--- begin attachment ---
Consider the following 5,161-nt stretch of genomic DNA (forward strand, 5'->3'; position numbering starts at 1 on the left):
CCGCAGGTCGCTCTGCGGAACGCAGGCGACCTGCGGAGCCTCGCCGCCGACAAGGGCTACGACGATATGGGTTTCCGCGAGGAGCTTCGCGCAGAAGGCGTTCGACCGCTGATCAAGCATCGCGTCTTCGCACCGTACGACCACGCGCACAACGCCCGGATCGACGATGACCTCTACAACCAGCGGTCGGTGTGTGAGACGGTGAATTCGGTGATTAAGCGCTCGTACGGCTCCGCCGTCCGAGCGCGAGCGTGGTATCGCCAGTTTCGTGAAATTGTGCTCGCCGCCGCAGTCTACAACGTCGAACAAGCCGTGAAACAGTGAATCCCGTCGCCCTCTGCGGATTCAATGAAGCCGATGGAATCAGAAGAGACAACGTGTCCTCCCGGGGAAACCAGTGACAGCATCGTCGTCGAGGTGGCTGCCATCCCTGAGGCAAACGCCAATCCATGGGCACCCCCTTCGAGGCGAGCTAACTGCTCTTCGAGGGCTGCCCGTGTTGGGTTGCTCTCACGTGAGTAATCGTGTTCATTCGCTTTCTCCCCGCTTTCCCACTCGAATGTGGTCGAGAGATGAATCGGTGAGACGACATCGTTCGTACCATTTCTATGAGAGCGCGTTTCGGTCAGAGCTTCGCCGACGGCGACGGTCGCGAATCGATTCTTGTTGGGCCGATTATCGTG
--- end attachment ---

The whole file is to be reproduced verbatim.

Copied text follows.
Consider the following 5,161-nt stretch of genomic DNA (forward strand, 5'->3'; position numbering starts at 1 on the left):
CCGCAGGTCGCTCTGCGGAACGCAGGCGACCTGCGGAGCCTCGCCGCCGACAAGGGCTACGACGATATGGGTTTCCGCGAGGAGCTTCGCGCAGAAGGCGTTCGACCGCTGATCAAGCATCGCGTCTTCGCACCGTACGACCACGCGCACAACGCCCGGATCGACGATGACCTCTACAACCAGCGGTCGGTGTGTGAGACGGTGAATTCGGTGATTAAGCGCTCGTACGGCTCCGCCGTCCGAGCGCGAGCGTGGTATCGCCAGTTTCGTGAAATTGTGCTCGCCGCCGCAGTCTACAACGTCGAACAAGCCGTGAAACAGTGAATCCCGTCGCCCTCTGCGGATTCAATGAAGCCGATGGAATCAGAAGAGACAACGTGTCCTCCCGGGGAAACCAGTGACAGCATCGTCGTCGAGGTGGCTGCCATCCCTGAGGCAAACGCCAATCCATGGGCACCCCCTTCGAGGCGAGCTAACTGCTCTTCGAGGGCTGCCCGTGTTGGGTTGCTCTCACGTGAGTAATCGTGTTCATTCGCTTTCTCCCCGCTTTCCCACTCGAATGTGGTCGAGAGATGAATCGGTGAGACGACATCGTTCGTACCATTTCTATGAGAGCGCGTTTCGGTCAGAGCTTCGCCGACGGCGACGGTCGCGAATCGATTCTTGTTGGGCCGATTATCGTG